Cigarettes

TOP PERFORMERS
  • Philip Morris USA
  • R.J. Reynolds Tobacco Co.
  • Lorillard Tobacco Co.

HONORABLE MENTIONS

  • Commonwealth Brands Inc.
  • Liggett Vector

Since the 1998 Master Settlement Agreement (MSA), tobacco taxes and sales from tax-free sources continue to plague the convenience store industry.

Cigarettes continue to be the top in-store category based on sales dollars. On a monthly basis, the industry per-store average over the past year was $39,127. However, its gross profit contribution slipped 3.2% to $6,152, falling behind package beverages ($6,526), according to the NACS State of the Industry report.

While the numbers remain strong, the reason tobacco fell to No. 2 is simply taxation. Since 2002, 43 states have hiked smoking surcharges, which last year hauled in $14.5 billion nationwide.

To complicate matters, the tax situation is poised to get worse at the federal level in the coming months following the expansion of the State Children’s Health Insurance Program (SCHIP) program, which was passed by Congress in January.

Following SCHIP, the excise tax on a pack of cigarettes is set to rise 62 cents to $1.01 per pack. The tax on chewing tobacco will rise to 50 cents per pound, $1.50 per pound for snuff, $2.83 per pound for pipe tobacco and a whopping $24.78 per pound for roll-your-own cigarette tobacco.

Tobacco lobbyists pushed for an amendment to lower the RYO tax rate and eliminate the floor stocks tax, but it was not offered in the final version of the bill, said Tom Briant, executive director of the National Association of Tobacco Outlets (NATO).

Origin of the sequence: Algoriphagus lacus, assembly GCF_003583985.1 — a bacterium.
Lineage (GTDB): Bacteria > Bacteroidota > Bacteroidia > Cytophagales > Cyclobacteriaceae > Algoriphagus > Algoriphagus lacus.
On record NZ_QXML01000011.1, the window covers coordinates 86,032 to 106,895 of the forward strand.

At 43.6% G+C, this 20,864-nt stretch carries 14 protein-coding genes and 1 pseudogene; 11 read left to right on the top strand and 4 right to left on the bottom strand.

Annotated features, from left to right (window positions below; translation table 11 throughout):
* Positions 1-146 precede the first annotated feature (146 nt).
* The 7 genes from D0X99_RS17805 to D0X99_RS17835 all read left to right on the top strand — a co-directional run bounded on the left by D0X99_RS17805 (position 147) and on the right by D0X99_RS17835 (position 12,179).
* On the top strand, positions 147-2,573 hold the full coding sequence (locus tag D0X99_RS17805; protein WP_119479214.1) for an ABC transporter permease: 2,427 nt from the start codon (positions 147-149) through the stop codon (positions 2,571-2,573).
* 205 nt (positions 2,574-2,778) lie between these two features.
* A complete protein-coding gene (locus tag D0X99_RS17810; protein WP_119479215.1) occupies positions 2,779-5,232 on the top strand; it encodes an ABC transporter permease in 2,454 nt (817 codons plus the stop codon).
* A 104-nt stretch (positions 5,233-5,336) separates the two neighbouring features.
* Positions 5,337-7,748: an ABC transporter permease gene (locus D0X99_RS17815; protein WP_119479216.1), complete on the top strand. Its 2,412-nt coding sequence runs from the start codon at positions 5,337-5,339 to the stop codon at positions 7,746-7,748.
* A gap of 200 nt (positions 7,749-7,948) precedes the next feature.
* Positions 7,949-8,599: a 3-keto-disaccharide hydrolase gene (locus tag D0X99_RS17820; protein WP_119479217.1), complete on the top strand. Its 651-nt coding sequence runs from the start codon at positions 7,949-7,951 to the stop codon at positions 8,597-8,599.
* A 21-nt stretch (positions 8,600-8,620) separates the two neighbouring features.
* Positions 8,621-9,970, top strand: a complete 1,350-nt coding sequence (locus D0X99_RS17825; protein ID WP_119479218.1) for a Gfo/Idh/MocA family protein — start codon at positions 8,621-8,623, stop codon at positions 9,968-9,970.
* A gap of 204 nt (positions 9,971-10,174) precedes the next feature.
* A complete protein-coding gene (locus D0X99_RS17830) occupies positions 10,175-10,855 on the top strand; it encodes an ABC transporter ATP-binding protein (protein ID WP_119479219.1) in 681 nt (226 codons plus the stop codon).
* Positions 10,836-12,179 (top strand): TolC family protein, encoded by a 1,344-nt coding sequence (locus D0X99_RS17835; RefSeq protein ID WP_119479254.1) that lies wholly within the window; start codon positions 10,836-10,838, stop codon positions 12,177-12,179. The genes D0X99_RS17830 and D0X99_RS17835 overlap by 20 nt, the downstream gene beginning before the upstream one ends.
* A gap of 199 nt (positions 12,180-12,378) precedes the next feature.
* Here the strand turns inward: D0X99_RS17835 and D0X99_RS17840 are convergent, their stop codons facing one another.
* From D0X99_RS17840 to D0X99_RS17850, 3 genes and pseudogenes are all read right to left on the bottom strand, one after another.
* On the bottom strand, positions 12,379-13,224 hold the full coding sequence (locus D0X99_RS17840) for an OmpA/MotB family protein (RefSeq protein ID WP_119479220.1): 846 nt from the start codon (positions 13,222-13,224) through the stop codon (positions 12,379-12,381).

As a result, all manufacturers, wholesalers and retailers will also be required to pay a floor stocks tax, which is calculated by multiplying the amount of the tax rate increase on each kind of tobacco product by the inventory on hand as of April 1, 2009. The floor stocks tax is due to the federal government by Aug. 1, 2009.

The fallout from SCHIP will likely include significant cigarette and tobacco sales reductions, large increases in the number of store robberies because the value of tobacco products would be so high, employee layoffs and even potential store closings, Briant said.

A typical convenience store relies on cigarette sales for about 35% of its total sales. That number is much lower in New York and New Jersey, where stores have lost anywhere between 15-25% of their cigarette sales since the tax increase, said Jim Calvin, president of the New York Association of Convenience Stores (NYACS), who estimated that more than half of the cigarettes that are consumed in The Empire State are purchased without a New York State tax being collected.

“The vast majority of smokers who are no longer coming to our stores didn’t quit,” Calvin said. “They just quit coming to our stores and are now buying from lower-tax or no-tax venues.”

The tax affects more than just cigarette sales. Remaining convenience stores are losing profits from all sectors. “We also lose the sales of the other stuff those cigarette customers used to buy when they came through the door,” Calvin said.

In these difficult times, retailers are relying more and more on their tobacco suppliers for support and promotions to drive the tobacco business. According to the 102 category buyers that participated in CSD’s 2009 Brand Preference Study, Philip Morris outperformed all tobacco suppliers in the cigarette category in three distinct areas: Most effective sales program, best product quality and best cigarette supplier. Other top performers included R.J. Reynolds Tobacco Co. and Lorillard Tobacco Co. Honorable mentions were Commonwealth Brands Inc. and Liggett Vector.

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